th Th  then--thin (same vowel) , breathe--thigh

("Thin" and "then" are the only two common words distinguished solely by the two forms of th, so if you get them mixed up writing other words, no big deal. By the way, the "th" in "then" or "the" occurs about ten times more often in writing than "Th" in "thin" or "think")

z s zen--sin , has--scent

(s, z, and x may curve two ways, whichever seems best)

x y yet--example , onion--extra

("x" is the sound of k+s in fox, eh+k+s in extra, or eh+g+z in exact--if you need to be excruciatingly exact you could write extra as )

 

ll ny llama--maana

(These sounds are from foreign words such as "llama" when pronounced like "y" instead of "l." In Spain "ll" is like the "lli" in "million." The "ny" sound is the "" in "maana" or "canyon")

 

Vowels: (as in...)

ae bat , plaid , half , laugh, can , glad

eh bet , many , said , says , bread , leopard

ih bit , mini , Sid , busy , women , hymn

a bot or bought, father , Don , far , caught , heart

uh but , done , alone , circus , pencil

ey bait , age , aid , say , they , vein

i beet , team , people , key , equal

ay bite , height , aisle , eye , lie , high

(may be written with a forward or backward slant, but generally down)

o boat , sew , open , toe , beau , yeoman

yu butte , new , few , feud , beauty , view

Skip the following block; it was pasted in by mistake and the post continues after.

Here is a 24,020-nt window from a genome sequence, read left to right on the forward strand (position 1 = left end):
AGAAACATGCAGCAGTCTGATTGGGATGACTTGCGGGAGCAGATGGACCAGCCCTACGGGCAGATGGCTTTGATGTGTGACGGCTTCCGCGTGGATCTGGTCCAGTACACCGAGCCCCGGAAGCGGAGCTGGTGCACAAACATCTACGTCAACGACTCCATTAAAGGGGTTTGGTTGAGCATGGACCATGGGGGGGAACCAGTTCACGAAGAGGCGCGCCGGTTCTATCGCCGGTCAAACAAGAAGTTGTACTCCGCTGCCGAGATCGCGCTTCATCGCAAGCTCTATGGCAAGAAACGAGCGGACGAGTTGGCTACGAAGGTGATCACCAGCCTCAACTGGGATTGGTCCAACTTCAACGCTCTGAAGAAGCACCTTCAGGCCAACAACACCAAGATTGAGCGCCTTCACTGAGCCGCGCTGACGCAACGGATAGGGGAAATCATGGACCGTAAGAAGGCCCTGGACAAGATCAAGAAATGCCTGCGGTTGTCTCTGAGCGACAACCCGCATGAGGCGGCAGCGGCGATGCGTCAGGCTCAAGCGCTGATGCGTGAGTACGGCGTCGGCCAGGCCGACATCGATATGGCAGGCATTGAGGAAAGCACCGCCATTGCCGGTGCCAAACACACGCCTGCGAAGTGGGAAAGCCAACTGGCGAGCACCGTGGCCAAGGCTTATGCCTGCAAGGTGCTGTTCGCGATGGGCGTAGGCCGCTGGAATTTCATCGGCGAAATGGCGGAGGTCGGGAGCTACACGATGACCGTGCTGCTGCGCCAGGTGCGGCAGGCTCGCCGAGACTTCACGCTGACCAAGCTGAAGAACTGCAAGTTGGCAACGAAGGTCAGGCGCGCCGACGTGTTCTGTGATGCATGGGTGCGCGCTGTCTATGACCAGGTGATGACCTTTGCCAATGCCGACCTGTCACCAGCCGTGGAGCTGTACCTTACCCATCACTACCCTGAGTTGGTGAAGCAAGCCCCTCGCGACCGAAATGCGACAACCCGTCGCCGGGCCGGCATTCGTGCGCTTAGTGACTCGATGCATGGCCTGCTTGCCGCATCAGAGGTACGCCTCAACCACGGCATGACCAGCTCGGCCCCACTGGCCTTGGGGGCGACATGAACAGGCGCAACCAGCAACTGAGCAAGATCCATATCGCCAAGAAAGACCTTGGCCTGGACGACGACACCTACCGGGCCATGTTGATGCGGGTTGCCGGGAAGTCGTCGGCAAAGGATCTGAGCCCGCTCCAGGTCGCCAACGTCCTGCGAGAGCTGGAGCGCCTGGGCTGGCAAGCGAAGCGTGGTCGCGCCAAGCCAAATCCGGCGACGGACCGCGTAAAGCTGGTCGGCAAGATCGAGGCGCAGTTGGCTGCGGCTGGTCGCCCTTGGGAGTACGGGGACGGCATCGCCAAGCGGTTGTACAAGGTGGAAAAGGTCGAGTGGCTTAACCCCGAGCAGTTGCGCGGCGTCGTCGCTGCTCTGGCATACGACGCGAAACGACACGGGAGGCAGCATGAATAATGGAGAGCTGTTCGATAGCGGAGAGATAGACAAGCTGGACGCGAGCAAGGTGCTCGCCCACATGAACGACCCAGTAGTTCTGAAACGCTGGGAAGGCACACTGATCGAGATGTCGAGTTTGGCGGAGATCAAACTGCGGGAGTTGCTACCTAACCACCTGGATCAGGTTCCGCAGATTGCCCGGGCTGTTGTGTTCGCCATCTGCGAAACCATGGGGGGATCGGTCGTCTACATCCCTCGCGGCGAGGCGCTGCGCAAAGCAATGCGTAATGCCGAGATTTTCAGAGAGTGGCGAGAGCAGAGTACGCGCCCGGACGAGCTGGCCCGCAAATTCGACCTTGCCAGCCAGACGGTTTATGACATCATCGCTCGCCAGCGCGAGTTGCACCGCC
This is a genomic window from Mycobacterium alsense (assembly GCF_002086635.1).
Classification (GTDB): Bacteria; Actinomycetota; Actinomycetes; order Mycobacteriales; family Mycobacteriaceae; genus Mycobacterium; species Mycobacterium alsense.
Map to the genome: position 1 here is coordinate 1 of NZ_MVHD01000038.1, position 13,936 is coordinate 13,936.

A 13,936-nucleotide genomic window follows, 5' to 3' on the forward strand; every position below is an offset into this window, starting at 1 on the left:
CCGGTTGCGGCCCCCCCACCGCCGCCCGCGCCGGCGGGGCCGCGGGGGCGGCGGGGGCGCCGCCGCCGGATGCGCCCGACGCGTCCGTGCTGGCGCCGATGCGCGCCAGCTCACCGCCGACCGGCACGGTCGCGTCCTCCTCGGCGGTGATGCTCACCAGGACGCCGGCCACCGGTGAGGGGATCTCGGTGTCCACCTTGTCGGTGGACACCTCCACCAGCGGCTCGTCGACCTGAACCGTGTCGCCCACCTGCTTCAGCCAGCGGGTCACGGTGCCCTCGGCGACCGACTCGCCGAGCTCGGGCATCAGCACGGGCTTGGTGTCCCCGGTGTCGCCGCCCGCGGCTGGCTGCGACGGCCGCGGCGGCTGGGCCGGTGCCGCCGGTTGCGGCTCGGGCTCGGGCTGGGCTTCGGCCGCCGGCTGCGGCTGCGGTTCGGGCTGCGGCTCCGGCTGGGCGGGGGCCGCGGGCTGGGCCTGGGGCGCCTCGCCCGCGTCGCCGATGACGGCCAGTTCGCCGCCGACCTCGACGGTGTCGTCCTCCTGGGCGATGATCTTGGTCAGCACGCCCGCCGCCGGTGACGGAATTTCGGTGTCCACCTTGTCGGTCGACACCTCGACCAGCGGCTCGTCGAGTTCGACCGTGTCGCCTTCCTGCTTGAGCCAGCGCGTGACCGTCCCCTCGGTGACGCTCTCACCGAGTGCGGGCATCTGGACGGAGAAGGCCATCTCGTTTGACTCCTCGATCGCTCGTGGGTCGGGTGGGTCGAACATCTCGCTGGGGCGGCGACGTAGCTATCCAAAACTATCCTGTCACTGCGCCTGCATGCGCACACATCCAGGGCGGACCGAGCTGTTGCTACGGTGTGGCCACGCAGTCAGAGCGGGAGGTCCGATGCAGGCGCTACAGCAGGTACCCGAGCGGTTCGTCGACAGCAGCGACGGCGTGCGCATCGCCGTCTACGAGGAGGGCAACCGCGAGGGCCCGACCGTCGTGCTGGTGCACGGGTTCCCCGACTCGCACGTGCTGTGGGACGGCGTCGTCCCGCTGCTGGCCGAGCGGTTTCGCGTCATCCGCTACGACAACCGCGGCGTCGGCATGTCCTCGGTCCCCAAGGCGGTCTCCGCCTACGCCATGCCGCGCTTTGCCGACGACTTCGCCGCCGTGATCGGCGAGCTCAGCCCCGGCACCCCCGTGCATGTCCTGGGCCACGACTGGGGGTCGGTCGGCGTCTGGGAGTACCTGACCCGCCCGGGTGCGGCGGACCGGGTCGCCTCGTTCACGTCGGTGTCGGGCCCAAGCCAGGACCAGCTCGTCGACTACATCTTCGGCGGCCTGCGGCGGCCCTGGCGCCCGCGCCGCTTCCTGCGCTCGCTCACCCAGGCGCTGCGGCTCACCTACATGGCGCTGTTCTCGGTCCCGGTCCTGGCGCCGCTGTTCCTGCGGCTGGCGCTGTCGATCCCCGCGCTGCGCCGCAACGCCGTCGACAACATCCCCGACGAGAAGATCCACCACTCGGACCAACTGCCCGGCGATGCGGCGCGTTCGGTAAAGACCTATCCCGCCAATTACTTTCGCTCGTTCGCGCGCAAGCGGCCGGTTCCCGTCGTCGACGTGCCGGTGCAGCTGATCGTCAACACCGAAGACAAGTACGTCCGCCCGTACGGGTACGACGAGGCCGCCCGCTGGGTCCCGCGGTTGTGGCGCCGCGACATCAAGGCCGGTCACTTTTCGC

u boot , shoe , rule , blue , fruit , adieu

 

c book, put , full , wolf , good , should

au bout , house , bough , now, towel

oy boil , boy , toil , voice , oil

aw bawl , dawn , law , yawl--y'all , drawl

(This is a minor vowel very close to the "short o" in Don. In practice this vowel sound can be represented by the  symbol without confusion. So "all" or "awl" could be written or and so forth, but if you need to distinguish between "dawn" and "Don" or "la" and "law," "tock" and "talk," then you can--these being the among the few examples I have encountered that differ solely on the basis of these vowel sounds. Some words, like "bought" (bawt) and "bot" (baht) may be pronounced the same by some people, and so may be written the same. Note that when writing this symbol there is always at least one sharp angle between it and a consonant to distinguish it from the vowels and which may also be tear shaped when they sometimes blend in with two consonants-- in which case there is no angle.)

r bur , bird , first , word , honor , zephyr